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Grey, A. (1975). Modern Alienation and the Good old Days. Am. J. Psychoanal., 35(2):123-133.
(1975). American Journal of Psychoanalysis, 35(2):123-133
Modern Alienation and the Good old Days
Alan Grey, Ph.D.
Our contemporary Western society has been so frequently accused of causing alienation that anyone repeating the criticism is in far greater danger of evoking yawns than arguments. Sometimes, however, old cliches demand reexamination if only to protect ourselves against the accumulation of wisdom that is not quite true. A review of the literature about alienation - and there is a great deal of it - suggests that the evidence in the case is more on the level of an indictment than of a thoughtful verdict which is made after a full sifting of the evidence. Anyone who has not already reviewed the situation for himself might check such studies, collections of papers, and critical essays as those by E. and M. Josephson,1 K. Keniston,2 R. Nisbet,3 and N. J. Baker.4
That problems of alienation merit careful study is attested to not only by the wealth of literature on the subject, but also by the considered judgments of those who have explored it. Erich Fromm, for instance, asserts that “The concept of alienation seems to me to touch upon the deepest level of modern personality… it is the most appropriate if one is concerned with the interaction between the contemporary socioeconomic structure and the characterstructure of the average individual.”5 The present paper will compare available empirical cross-cultural evidence to study the question of whether alienation actually is more prevalent in our industrial society than in preindustrial ones.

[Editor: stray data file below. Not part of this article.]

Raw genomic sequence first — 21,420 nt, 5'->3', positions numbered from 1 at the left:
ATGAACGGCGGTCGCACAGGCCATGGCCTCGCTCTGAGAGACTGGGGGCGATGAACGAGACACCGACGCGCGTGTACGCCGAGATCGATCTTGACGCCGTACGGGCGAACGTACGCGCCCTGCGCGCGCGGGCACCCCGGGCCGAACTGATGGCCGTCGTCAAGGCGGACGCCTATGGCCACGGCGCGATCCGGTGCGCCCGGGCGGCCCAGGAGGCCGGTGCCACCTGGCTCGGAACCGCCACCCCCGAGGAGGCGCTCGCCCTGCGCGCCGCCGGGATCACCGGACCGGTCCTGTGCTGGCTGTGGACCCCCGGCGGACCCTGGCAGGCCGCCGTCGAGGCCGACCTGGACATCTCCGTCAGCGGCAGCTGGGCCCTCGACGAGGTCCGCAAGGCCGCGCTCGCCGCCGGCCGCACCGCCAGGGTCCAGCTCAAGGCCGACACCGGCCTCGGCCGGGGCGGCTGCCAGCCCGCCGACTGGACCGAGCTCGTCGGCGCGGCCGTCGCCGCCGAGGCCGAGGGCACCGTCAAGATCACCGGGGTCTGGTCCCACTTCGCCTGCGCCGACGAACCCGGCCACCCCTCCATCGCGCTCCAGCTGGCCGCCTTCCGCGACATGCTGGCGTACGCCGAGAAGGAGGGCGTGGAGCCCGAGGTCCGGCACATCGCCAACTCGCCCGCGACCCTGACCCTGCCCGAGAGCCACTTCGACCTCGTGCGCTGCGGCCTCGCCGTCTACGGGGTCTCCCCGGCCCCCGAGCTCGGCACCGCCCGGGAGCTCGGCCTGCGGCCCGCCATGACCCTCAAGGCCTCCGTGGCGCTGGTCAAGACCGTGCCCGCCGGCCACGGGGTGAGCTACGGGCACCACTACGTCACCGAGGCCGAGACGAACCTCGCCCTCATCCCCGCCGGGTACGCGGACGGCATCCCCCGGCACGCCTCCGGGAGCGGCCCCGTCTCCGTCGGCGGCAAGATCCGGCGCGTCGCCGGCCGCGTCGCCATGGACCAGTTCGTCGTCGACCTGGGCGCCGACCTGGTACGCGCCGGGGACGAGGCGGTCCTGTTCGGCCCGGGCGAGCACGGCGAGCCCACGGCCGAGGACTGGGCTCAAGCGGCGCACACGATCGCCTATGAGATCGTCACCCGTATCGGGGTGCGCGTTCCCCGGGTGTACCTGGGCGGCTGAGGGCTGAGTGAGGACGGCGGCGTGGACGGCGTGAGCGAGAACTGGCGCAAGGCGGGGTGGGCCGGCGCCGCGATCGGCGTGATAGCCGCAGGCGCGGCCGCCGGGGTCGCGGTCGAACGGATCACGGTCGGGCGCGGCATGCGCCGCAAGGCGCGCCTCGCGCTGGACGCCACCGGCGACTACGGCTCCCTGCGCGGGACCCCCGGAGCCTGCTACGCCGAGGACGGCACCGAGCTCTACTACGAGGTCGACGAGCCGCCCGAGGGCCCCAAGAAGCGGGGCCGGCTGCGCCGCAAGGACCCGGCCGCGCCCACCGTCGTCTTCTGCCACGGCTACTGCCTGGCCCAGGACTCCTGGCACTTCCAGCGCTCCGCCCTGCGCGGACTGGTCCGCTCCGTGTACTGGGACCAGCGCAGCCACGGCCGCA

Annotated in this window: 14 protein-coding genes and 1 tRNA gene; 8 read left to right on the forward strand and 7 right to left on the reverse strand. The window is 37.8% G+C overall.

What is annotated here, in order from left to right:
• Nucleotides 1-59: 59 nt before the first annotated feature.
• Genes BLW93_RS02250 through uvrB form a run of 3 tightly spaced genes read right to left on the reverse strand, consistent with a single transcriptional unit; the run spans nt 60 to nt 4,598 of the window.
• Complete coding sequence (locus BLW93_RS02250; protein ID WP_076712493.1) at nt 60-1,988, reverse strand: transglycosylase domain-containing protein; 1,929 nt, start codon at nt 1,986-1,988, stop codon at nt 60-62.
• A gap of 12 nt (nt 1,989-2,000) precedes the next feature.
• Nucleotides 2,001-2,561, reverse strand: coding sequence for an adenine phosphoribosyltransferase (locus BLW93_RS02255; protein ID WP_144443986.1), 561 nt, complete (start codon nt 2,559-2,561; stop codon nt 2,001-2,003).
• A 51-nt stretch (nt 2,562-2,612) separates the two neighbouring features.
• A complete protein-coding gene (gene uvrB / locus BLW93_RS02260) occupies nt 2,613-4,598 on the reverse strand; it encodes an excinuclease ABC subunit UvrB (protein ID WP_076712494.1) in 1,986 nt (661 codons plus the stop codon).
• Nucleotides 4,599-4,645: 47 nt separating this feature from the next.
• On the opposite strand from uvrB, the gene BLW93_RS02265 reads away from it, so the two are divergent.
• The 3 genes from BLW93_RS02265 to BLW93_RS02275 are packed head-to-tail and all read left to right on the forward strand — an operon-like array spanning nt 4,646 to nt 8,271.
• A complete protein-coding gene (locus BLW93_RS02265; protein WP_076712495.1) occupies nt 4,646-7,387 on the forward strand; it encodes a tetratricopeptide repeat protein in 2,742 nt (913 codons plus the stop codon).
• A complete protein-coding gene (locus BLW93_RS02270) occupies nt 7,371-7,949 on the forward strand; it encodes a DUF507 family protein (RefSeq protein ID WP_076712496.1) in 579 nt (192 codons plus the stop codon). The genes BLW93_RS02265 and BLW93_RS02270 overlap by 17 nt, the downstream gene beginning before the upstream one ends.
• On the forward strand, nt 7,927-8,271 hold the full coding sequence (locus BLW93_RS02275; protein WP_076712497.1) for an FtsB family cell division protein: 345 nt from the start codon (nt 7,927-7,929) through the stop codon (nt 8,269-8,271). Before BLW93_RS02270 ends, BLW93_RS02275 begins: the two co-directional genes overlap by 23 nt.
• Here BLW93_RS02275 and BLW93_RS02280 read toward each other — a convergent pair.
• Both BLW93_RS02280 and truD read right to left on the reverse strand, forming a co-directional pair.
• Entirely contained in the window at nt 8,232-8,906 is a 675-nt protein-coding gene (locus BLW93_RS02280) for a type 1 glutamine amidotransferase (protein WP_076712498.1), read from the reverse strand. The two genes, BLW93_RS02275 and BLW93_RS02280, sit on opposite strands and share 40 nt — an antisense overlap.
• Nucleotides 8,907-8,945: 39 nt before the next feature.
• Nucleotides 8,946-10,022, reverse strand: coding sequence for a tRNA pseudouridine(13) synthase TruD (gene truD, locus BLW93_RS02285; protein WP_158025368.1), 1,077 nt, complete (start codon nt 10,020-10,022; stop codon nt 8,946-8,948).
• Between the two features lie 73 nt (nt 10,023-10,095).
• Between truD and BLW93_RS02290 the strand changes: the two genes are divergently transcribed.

The idea that technology is alienating is hardly new. An impressive assortment of thinkers, including Tocqueville, Marx, and the existential philosophers, have seen the industrial revolution as a kind of pact with the devil, a gaining of material comforts at the cost of emotional well-being. One indication of the vigor of this theme is that the New Yorker, a magazine primarily addressed to entertainment for the literate, recently ran a series of three articles on the subject, the last of which presented this psychological malaise in the following terms:
Alienation is the diminution of human life through man's subjection to his own creations - an enslavement that begins, Marx wrote, “when the life he has given to the object sets itself against him as an alien and hostile force.” It is alienation of the self from the self….
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